In most cases, the HUD investigator will attempt to conciliate the matter to settlement. In this regard, HUD is different from the EEOC. EEOC investigators dismiss a significant majority of discrimination charges. In FY 2017, HUD only issued no-reasonable-cause findings in 36 percent of all cases. 18 percent of all cases, however, were dismissed “administratively” because the complainants backed out or did not respond or cooperate. A total of 33.8 percent of all cases were conciliated or settled, and only 1.2 percent resulted in a “charge of discrimination,” equivalent to a finding of probable cause by the EEOC. Only 1 percent of all cases were referred to the Department of Justice for prosecution. So while HUD finds no reasonable cause less often than the EEOC, it also finds cause less often, because it settles almost 40 percent of complaints.
If a case is not settled or dismissed, and a charge is issued, the case proceeds to an administrative law judge, unless either side requests that it be heard in U.S. District Court. Most opt for District Court. In 2017, 22 cases were sent to U.S. District Courts. Nine were settled by consent order and one resulted in an administrative law judge decision. The remaining cases carried over to 2018.
Tips for Responding
The author, who previously worked for Tennessee Fair Housing Council, has investigated complaints involving companion animals including snakes, rabbits, hamsters, cats and dogs; requests for accessible parking spots and wheelchair ramps; non-renewal of a tenant in a protected class based on complaints of a barking dog; accusations that a potential renter who was African American was not provided a tour of a model apartment; a hoarder that was being evicted based on excessive clutter and a claim that a prospective tenant was told that a property did not allow children. HUD will investigate virtually every type of complaint. Often, complainants in Tennessee are represented by an attorney from legal aid or an organization like Tennessee Fair Housing Council, as both receive grants from HUD to combat housing discrimination.
Early Prevention: For larger property owners and multi-unit facilities, it is a good idea to provide annual training to avoid problems or misunderstandings and head off any settlement requirement that training take place. An ounce of prevention is truly worth a pound of cure, and many times a fair housing violation occurs simply because of a lack of understanding of what the law requires and prohibits.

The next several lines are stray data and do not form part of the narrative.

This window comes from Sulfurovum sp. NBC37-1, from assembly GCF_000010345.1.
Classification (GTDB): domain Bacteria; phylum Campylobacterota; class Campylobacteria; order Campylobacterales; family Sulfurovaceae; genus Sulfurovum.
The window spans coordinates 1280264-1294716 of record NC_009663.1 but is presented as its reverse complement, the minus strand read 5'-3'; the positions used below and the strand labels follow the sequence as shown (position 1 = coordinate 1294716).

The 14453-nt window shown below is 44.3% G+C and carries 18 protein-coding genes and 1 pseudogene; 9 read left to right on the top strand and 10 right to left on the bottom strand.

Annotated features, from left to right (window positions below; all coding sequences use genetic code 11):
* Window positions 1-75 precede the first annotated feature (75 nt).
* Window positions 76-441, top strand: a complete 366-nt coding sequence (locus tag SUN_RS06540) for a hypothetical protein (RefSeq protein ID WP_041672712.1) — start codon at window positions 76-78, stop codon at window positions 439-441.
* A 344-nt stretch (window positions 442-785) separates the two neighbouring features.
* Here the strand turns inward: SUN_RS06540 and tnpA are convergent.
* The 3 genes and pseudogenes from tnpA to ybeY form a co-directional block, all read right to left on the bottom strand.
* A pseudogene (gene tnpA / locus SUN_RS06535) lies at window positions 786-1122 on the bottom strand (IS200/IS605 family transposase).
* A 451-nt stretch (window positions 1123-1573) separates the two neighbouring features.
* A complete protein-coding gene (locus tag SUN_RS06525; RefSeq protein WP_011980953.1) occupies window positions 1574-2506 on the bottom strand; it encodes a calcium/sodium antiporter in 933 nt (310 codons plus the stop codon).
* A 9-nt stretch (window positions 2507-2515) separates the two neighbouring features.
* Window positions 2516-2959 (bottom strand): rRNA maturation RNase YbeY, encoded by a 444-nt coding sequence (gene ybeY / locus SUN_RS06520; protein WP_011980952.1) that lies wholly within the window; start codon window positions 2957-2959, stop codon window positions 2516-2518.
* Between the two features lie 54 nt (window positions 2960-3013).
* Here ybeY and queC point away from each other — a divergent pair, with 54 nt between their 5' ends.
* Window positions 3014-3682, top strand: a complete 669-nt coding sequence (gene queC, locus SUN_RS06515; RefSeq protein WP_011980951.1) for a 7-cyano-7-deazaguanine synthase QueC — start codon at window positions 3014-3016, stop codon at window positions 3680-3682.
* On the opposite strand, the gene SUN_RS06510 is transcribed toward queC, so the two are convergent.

Insurance: Owners should tender fair housing complaints to all applicable insurance providers. Keep in mind that coverage may be available which will specifically cover fair housing claims. Again, it’s better to be on the front end of this than the back end. Call your agent!
Individually named respondents: Case law provides a lot of leeway for HUD in this context, and there is no efficient means to weed out respondents early in the process. However, ownership in the form of a LLC or corporation may reduce the risk of “partners” or individual persons being named in complaints.
Be prepared to discuss settlement, early and often: As noted, HUD does not typically dismiss a complaint before trying to conciliate. You can never be certain what direction the investigator is leaning, so “nuisance” type settlements are, for better or worse, par for the course in many of these cases. Many times, conciliation can save you a lot of time, aggravation, and money. Ultimately, of course, if the facts are clear, your client can take its chances and insist on a finding.
Non-monetary relief: When conciliating, HUD investigators often request non-monetary relief, in addition to a monetary payment. This typically including training, changes in policies/procedure and postings on housing discrimination. Be prepared for this aspect of settlement.
Consent decrees: HUD is a party to all settlements. Read the small print. HUD may insist on a consent decree which allows it to retain jurisdiction over the matter. These proposed agreements may also mean that a second violation will result in a higher monetary penalty. “Settling” the first claim may be viewed as an admission, and not a release of claims without admitting liability, depending on the language of the agreement, causing any subsequent claim to be seen as a second violation. Read, read, read and read again…and seek legal counsel.
Above all, clients should understand that navigating HUD complaints takes patience. It is unproductive to be emotional about being accused of fair housing discrimination when sometimes it is simply part of doing business in the housing and rental property business.
Have Questions or Just Want to Know More?
You’re welcome to contact the author anytime: Mitzi Hall may be reached via email at firstname.lastname@example.org or by phone at 615-815-1758.